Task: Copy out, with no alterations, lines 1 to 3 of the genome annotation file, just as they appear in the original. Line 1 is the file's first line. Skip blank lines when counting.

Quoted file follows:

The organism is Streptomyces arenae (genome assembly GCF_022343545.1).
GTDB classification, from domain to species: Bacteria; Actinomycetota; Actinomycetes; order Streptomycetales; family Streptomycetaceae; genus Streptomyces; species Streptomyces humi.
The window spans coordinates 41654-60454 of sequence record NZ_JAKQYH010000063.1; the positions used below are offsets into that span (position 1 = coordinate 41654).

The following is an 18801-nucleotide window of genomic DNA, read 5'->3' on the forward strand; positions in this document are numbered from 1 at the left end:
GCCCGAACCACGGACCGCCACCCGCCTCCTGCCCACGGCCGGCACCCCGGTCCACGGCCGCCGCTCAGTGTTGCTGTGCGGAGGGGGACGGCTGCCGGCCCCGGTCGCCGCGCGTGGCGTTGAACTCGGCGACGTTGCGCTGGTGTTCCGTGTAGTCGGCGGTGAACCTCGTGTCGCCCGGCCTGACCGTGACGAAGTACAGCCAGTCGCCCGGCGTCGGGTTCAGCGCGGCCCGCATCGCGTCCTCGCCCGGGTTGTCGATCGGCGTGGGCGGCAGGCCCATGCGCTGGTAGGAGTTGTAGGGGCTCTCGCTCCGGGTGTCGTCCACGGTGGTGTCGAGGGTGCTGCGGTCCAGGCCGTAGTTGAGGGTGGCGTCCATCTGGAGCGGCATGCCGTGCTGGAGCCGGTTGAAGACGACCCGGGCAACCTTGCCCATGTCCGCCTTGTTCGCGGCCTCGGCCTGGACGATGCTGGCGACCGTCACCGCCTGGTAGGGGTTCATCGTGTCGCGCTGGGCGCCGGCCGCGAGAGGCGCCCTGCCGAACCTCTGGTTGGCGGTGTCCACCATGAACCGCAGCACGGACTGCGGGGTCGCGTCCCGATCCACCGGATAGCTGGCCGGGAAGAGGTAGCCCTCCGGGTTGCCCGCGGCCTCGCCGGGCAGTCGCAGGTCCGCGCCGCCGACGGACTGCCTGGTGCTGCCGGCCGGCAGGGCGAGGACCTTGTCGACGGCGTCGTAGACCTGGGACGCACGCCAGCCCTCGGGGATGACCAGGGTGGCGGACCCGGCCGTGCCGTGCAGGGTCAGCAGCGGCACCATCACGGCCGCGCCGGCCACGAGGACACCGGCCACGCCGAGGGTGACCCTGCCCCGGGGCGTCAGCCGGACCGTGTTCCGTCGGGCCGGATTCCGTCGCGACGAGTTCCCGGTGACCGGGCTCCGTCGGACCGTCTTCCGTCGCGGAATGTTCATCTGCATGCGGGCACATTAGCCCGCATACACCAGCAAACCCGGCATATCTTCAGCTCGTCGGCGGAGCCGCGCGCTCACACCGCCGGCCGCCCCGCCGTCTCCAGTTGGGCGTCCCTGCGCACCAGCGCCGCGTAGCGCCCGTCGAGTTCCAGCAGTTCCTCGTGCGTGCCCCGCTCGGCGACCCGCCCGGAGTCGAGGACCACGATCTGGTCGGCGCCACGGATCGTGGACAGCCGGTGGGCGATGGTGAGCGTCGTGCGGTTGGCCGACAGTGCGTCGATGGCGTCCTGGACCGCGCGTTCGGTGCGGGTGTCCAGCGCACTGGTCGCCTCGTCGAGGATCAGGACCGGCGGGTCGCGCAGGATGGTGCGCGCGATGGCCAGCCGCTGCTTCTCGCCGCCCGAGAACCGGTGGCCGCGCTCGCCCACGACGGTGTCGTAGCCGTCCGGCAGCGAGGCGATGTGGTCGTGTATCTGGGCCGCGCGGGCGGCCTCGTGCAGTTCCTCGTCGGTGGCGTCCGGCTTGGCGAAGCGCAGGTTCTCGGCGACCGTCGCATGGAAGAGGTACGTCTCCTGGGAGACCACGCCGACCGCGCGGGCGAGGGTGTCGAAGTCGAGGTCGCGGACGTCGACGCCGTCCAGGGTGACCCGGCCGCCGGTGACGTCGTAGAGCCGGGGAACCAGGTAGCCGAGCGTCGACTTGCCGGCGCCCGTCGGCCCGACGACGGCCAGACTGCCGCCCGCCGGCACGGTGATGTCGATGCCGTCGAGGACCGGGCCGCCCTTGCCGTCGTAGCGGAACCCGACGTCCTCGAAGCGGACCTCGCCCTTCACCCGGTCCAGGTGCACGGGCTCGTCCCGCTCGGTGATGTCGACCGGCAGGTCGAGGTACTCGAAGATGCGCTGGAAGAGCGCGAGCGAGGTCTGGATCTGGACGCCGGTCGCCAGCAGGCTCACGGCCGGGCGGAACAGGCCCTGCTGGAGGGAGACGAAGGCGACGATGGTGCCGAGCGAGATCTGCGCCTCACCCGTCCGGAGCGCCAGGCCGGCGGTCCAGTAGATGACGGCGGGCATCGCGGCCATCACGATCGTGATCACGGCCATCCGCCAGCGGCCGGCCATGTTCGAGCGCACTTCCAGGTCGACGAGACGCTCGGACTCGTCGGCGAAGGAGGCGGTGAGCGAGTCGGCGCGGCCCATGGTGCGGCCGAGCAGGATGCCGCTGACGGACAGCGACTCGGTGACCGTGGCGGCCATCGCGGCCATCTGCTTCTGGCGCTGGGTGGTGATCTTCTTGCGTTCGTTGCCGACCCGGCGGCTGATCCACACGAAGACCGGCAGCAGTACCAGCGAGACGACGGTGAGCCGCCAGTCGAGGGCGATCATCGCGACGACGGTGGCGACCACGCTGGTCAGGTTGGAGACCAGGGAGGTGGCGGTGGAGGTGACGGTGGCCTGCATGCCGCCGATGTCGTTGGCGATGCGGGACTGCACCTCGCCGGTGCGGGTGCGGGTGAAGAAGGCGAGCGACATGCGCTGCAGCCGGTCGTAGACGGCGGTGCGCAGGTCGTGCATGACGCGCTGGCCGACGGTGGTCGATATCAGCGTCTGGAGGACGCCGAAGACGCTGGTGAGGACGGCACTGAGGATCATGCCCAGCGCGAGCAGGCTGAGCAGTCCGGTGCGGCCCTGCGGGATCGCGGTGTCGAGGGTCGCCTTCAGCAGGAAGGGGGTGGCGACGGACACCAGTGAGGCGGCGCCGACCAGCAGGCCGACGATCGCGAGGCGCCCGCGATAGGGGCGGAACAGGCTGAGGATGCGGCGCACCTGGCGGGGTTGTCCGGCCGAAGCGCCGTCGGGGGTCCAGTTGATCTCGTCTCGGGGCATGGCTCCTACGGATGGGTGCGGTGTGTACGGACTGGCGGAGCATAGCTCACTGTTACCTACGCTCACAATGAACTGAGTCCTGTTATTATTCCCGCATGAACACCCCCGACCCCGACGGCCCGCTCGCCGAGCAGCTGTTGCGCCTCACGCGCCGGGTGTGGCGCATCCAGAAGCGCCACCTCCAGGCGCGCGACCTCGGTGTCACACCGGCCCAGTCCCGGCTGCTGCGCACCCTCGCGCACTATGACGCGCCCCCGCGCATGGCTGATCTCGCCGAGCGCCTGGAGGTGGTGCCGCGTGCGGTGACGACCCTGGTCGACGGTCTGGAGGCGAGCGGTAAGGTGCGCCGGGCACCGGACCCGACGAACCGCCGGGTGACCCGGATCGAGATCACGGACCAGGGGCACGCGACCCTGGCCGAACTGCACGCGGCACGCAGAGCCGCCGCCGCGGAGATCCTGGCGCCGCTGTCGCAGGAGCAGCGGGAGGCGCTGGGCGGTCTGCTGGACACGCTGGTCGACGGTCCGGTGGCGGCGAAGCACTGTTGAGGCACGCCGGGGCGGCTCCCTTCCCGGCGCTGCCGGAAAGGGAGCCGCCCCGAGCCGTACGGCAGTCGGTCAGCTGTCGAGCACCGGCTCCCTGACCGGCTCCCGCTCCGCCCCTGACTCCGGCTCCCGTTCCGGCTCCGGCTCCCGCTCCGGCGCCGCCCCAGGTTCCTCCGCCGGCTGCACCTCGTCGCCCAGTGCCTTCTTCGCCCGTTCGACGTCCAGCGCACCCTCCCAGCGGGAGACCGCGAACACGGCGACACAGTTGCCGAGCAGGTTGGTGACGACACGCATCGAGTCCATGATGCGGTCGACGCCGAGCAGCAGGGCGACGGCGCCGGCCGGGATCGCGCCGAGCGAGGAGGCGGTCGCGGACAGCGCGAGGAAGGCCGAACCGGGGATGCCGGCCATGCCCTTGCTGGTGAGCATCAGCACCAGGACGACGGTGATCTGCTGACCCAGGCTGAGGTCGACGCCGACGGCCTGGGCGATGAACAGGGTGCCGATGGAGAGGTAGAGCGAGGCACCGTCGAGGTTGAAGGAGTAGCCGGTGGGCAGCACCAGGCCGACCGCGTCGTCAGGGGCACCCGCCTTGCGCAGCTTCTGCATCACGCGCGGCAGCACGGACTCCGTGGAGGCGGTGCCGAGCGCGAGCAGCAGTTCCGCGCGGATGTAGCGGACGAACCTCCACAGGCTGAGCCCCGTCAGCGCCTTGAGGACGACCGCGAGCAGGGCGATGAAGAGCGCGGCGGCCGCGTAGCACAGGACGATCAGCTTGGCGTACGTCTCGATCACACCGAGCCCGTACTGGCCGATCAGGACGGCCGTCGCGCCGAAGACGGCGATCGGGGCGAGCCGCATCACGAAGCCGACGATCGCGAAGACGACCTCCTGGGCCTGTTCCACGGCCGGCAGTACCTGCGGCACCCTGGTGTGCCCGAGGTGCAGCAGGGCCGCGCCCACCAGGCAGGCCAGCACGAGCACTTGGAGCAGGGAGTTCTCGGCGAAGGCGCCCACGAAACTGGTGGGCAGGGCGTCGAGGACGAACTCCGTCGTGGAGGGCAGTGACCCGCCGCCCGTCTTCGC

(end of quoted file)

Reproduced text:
The organism is Streptomyces arenae (genome assembly GCF_022343545.1).
GTDB classification, from domain to species: Bacteria; Actinomycetota; Actinomycetes; order Streptomycetales; family Streptomycetaceae; genus Streptomyces; species Streptomyces humi.
The window spans coordinates 41654-60454 of sequence record NZ_JAKQYH010000063.1; the positions used below are offsets into that span (position 1 = coordinate 41654).